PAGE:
I highly recommend this place as a hearty hangout place with both family and friends. A good place for appetising and satiating meals, for the benefits of nourishment of the appetite as well as fellowship with company of people.
Meng Kee Seafood: Blk 359 Bukit Batok St. 31, Meng Soon Huat Food Centre, Singapore 650359
Instead of going for the usual, common sliced fish bee hoon, I decided to try something which I felt was unique and worth trying. Hence, I chose upon the tom yam sliced fish soup ($4.50).
To my delight, the dish was a good blend of flavours upon tucking into it. The fish slices were very fresh and thick, with no tinge of fishy stench at all, and the serving for it was generous.
Contrary to my pre-conceived notion of Tom Yam soup resembling that of the Thai-style tom yam goong, I felt that the soup for this dish was not thick enough. Nonetheless, I could taste the tom yam flavour, just that the soup could have had a richer effect if it had a thicker texture.
Bukit Panjang Hawker Centre: 259 Bukit Panjang Ring Rd, Singapore 671259
One of the branches of this known braised duck local hawker chain, it is to my pleasure to see this stall available at this new hawker dining place. Yu Kee here at Bukit Panjang has a wide variety of dishes for customers to choose from, ranging from noodles to rice, as well as roasted delights including kway chap.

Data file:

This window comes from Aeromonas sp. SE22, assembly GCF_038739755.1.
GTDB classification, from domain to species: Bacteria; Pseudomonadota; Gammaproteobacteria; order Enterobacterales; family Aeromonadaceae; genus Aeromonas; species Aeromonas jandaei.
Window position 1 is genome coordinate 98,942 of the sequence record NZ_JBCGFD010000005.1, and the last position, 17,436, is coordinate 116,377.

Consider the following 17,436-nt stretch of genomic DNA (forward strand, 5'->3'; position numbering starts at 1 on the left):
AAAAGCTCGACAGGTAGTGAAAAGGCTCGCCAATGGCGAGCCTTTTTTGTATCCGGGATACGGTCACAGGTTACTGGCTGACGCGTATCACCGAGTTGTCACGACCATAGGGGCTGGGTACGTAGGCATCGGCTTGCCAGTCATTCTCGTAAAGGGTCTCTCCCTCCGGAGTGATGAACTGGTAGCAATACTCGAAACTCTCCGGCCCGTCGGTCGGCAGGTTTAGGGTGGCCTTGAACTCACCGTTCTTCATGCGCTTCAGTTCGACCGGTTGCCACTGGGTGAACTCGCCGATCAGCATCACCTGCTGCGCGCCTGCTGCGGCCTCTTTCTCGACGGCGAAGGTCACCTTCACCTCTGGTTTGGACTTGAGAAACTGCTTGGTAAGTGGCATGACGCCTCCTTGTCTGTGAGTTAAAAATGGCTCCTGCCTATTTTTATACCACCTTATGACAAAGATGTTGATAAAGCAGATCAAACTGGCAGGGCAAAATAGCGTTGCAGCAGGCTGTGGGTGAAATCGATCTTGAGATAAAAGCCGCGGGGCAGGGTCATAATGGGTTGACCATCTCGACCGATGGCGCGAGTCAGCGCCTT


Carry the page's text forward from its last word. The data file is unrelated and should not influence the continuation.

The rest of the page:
Since the latter is a dish not available at all of its branches, I decided to give the kway chap set ($3.50) here a go. Upon trying the dish, I would say that the kway chap here offers a taste that is different, largely pertains to the saltiness of the braised sauce for the the kway chap ingredients served.
The salty-based pork innards and ingredients do go well with the flat noodles which were sweet in terms of taste, and smooth in terms of texture. The dish was nonetheless, an overall good complementation of taste between the ingredients and the noodles.
Yu Kee: Bukit Panjang Hawker Centre, 259 Bukit Panjang Ring Rd, Singapore 671259
Residents of the matured Bukit Panjang estate will be very much familiar with the variety of good food available at Kim Sam Leng Food Centre, located at Bangkit Rd to be exact. As usual, I love to opt for dishes which are out of the ordinary. Managed to spot the meatball noodle ($3.00) on the signboard of the stall, and decided to go for it.
It is to my satisfaction that the dish was made up of a generous serving of meatballs — five chewy meatballs which were really rich in taste. This much pertains to the excellent blend of Chilli and sweet sauce as the base flavour for the mee pok noodles which I requested for.
The spicy aftertaste does linger and gives a revitalising effect to the taste buds. I specially love the texture of the meatballs — chewy with the absence of any hard bits.
The absence of any third party ingredient e.g. vegetables for this dish actually brings out the flavours of the meatball and the mee pok noodles. I really love the taste of this dish.
Kim Sam Leng Food Centre: 259 Bukit Panjang Ring Rd, Singapore 670259
A large and prominent zhi char stall, Lian Soon Huat Live Seafood is a stall that is hard to miss when one visits Kim Sam Leng Food Centre. Apart from the commonly zhi char dishes such as hor fun, mui fan and ee mee, Lian Soon Huat offers a menu made up of a variation of seafood good cooks.
Stumbled upon the prawn ball beancurd ($15.00). Despite it being quite overpriced as a dish from a coffeeshop, I felt that it was a good dish to try, as the dish tasted delectable, considering it coming from an uncommonly found seafood zhi char stall.
The prawns served were large in size, crunchy and succulent upon bite. At the same time, the egg toufu which had a soft and silky texture upon bite.